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Old 09-12-2006, 11:49 PM   #1
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Default I can hear the call of the ocean.

As Jimmy said... "Mother, Mother Ocean, I have heard your call."

Once again, I am feeling the pull of the ocean. The last time I felt it this strong I ended up working on a liveaboard dive boat in the Bahamas. At the time, though, I was single and had nothing to really tie me down. Now, I am married, to a woman I met on the boat. We have two mortgages and are up to our necks in credit card debt. Which is good because three years ago, it was over our heads.

Anyway I have been dreaming lately and this is my dream. It is basically a 10 year plan. I am going to buy a boat. Sail only for me, monohull (mainly because I cant afford any of the multihulls that I found so far), preferrable 35'-45. I figure I have two options: 1) I can buy a really cheap boat from a couple of "salvage" websites I have found. I found a 46' sloop for around $9000.00 "or best offer" Needless to say, she needs ALOT of work. That as I see it is the biggest con to this approach. I would have to buy the boat with the benefit of actually sailing her first. Then I would have to put time and moeny into completely refitting her. Hence the 10 year plan... 5 to refit and then 5 years or less maybe of sailing her around the Gulf getting to know her. Then setting sail somewhere around my 50th birthday.

Option 2: Buy a boat that is pretty much ready to go. The only real problem that I see at the moment on this is the initial pay out.

Why I am posting this? Well, I would like to hear what everyone thinks. I know that what works for one person might not work for the next, but if we want to learn to lay bricks, we talk to a brick layer, right?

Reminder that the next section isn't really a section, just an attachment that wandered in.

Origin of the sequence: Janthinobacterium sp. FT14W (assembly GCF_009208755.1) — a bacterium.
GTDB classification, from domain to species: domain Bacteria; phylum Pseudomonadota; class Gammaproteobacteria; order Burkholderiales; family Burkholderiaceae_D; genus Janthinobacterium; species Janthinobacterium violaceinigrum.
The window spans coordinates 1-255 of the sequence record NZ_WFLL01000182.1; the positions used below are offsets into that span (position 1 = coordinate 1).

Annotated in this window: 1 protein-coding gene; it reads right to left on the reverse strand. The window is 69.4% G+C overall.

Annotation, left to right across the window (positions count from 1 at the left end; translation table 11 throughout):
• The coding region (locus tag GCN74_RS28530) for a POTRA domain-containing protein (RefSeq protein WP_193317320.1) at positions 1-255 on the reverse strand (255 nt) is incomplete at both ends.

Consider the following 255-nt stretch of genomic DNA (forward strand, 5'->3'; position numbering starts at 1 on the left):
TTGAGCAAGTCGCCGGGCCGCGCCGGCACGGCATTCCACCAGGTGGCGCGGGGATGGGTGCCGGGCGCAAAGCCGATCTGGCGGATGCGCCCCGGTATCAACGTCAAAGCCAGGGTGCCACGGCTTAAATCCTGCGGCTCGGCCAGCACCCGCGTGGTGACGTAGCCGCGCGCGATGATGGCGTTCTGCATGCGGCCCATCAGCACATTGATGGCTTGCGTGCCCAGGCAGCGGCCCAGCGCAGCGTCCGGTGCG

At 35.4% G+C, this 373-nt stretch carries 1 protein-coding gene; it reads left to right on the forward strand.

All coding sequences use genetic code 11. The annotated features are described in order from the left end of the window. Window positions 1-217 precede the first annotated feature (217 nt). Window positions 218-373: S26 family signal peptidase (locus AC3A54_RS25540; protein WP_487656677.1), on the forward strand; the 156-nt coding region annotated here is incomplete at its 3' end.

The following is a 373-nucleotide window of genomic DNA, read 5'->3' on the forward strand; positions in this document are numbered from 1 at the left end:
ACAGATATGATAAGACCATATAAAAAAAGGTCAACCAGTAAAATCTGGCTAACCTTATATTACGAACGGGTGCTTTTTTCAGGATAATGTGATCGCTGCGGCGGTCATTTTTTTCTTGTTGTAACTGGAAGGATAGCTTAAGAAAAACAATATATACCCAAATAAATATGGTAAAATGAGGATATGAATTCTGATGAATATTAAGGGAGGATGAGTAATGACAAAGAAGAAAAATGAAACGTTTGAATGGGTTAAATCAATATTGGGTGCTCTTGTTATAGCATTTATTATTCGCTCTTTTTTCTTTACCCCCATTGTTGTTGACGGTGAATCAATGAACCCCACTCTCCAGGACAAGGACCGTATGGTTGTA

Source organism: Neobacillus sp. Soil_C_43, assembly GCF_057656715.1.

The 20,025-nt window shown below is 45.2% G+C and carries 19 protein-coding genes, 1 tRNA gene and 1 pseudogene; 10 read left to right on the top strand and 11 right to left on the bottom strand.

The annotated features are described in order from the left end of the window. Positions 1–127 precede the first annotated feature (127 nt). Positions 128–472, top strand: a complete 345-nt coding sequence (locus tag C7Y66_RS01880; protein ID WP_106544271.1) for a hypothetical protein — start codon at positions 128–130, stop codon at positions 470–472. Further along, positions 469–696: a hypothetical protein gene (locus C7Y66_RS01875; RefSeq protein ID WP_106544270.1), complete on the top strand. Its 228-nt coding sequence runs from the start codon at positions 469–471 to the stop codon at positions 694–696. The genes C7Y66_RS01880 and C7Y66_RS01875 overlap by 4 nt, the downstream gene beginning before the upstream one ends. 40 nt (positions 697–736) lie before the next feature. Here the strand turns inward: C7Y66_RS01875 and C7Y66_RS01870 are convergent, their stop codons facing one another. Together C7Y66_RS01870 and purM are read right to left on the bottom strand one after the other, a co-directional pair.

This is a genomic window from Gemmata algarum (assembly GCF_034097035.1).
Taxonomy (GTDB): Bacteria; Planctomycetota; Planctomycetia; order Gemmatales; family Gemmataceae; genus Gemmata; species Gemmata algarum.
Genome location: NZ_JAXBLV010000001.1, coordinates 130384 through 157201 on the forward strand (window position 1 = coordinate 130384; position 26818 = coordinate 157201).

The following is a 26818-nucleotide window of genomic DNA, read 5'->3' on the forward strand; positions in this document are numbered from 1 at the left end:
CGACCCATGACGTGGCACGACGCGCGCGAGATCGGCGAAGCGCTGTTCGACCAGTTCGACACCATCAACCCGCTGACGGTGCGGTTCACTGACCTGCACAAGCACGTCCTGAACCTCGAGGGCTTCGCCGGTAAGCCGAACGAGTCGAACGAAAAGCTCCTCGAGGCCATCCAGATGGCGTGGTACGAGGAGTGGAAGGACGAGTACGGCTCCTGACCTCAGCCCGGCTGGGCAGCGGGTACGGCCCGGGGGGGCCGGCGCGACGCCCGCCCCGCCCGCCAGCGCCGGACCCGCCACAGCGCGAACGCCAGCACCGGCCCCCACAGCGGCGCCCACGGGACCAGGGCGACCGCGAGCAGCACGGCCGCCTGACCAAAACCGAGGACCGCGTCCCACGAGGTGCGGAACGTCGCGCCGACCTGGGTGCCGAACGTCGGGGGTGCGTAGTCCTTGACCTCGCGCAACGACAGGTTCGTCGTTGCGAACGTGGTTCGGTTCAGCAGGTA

Another problem i have, which no one can help me with is that my wife's reaction was not exactly positive. In fact her reaction was her typical "There is no way in Hell" response. She kind of brushed me off and changed the subject.

Thanks for any input that you may have.
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Old 09-14-2006, 05:36 AM   #2
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Hi Clay, I think your wife would be more responsive to the idea of a boat which is ready to go and could provide you both with immediate weekend satisfaction, than to see you 'head down-*bad word here* up' spending money like it's confetti for the next 5 years on a project which keeps you away from home, poor, frustrated, angry, dirty and focussed on anything but work and the family. One mortgage is more than enough for even a developing millionaire. Convert one property into a yacht! Your wife is a person. Persons love freedom. Freedom is sailing. Sailing is bloody good fun! Fixing a wreck, at great expense over a five year term is not good fun and can easily create a situation where bailiffs, seeking foreclosure, can flourish like weeds in an untended garden.
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Old 09-14-2006, 08:43 AM   #3
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I have a different view on this subject.